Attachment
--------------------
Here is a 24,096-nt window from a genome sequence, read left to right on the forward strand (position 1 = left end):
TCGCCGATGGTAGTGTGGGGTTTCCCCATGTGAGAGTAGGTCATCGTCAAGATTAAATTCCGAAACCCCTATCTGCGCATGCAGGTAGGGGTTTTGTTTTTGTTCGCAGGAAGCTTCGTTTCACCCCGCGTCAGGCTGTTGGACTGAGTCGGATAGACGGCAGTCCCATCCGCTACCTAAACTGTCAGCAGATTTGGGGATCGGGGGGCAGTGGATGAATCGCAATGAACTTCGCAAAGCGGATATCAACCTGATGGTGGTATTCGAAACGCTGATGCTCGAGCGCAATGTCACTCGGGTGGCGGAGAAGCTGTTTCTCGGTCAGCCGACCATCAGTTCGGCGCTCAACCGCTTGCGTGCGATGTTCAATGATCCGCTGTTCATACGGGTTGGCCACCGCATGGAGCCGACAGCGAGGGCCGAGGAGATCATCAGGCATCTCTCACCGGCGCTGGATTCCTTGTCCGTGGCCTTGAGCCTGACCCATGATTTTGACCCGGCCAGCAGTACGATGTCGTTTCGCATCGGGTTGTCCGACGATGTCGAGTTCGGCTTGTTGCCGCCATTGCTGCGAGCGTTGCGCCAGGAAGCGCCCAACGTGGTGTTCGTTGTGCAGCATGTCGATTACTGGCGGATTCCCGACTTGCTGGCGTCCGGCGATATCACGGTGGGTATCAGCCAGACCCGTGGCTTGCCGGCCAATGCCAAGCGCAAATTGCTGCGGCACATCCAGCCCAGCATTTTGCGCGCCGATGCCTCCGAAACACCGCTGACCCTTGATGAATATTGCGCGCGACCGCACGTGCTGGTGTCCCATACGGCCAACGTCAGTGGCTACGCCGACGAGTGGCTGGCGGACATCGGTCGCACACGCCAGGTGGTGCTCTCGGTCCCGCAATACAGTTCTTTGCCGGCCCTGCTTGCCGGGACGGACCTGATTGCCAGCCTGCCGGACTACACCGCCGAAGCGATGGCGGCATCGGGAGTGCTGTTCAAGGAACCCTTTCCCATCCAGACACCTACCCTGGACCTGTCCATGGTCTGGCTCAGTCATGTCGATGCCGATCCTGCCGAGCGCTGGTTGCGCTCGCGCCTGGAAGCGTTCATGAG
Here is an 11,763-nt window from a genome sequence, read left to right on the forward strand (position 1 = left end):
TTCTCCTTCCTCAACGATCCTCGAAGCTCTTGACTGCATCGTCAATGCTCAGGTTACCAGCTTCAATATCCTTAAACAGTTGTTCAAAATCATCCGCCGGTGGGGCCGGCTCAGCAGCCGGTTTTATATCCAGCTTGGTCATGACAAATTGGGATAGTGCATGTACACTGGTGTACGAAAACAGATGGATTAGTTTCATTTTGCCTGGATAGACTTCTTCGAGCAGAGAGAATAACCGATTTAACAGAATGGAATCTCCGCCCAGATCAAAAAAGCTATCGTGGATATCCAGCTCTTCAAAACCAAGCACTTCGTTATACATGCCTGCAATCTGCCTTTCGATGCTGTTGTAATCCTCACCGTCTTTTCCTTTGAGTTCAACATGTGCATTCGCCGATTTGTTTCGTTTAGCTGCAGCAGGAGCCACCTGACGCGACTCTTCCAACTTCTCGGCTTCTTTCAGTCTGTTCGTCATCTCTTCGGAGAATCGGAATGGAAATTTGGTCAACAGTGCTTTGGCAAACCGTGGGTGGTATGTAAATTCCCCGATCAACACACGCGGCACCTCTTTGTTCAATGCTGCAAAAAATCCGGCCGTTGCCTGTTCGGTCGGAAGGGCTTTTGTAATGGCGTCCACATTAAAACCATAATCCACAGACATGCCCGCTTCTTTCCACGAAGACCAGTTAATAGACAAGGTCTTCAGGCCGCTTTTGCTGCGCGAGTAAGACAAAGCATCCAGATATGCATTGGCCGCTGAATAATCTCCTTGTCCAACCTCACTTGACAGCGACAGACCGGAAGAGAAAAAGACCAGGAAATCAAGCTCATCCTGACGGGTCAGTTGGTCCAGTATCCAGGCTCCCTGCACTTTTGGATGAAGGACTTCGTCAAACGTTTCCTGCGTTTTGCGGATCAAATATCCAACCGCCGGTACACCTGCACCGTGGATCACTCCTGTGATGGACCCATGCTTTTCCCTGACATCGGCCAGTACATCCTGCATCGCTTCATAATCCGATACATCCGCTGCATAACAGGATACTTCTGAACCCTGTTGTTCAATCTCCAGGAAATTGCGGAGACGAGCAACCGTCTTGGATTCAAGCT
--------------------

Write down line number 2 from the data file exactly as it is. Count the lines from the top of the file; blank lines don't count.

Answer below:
TCGCCGATGGTAGTGTGGGGTTTCCCCATGTGAGAGTAGGTCATCGTCAAGATTAAATTCCGAAACCCCTATCTGCGCATGCAGGTAGGGGTTTTGTTTTTGTTCGCAGGAAGCTTCGTTTCACCCCGCGTCAGGCTGTTGGACTGAGTCGGATAGACGGCAGTCCCATCCGCTACCTAAACTGTCAGCAGATTTGGGGATCGGGGGGCAGTGGATGAATCGCAATGAACTTCGCAAAGCGGATATCAACCTGATGGTGGTATTCGAAACGCTGATGCTCGAGCGCAATGTCACTCGGGTGGCGGAGAAGCTGTTTCTCGGTCAGCCGACCATCAGTTCGGCGCTCAACCGCTTGCGTGCGATGTTCAATGATCCGCTGTTCATACGGGTTGGCCACCGCATGGAGCCGACAGCGAGGGCCGAGGAGATCATCAGGCATCTCTCACCGGCGCTGGATTCCTTGTCCGTGGCCTTGAGCCTGACCCATGATTTTGACCCGGCCAGCAGTACGATGTCGTTTCGCATCGGGTTGTCCGACGATGTCGAGTTCGGCTTGTTGCCGCCATTGCTGCGAGCGTTGCGCCAGGAAGCGCCCAACGTGGTGTTCGTTGTGCAGCATGTCGATTACTGGCGGATTCCCGACTTGCTGGCGTCCGGCGATATCACGGTGGGTATCAGCCAGACCCGTGGCTTGCCGGCCAATGCCAAGCGCAAATTGCTGCGGCACATCCAGCCCAGCATTTTGCGCGCCGATGCCTCCGAAACACCGCTGACCCTTGATGAATATTGCGCGCGACCGCACGTGCTGGTGTCCCATACGGCCAACGTCAGTGGCTACGCCGACGAGTGGCTGGCGGACATCGGTCGCACACGCCAGGTGGTGCTCTCGGTCCCGCAATACAGTTCTTTGCCGGCCCTGCTTGCCGGGACGGACCTGATTGCCAGCCTGCCGGACTACACCGCCGAAGCGATGGCGGCATCGGGAGTGCTGTTCAAGGAACCCTTTCCCATCCAGACACCTACCCTGGACCTGTCCATGGTCTGGCTCAGTCATGTCGATGCCGATCCTGCCGAGCGCTGGTTGCGCTCGCGCCTGGAAGCGTTCATGAG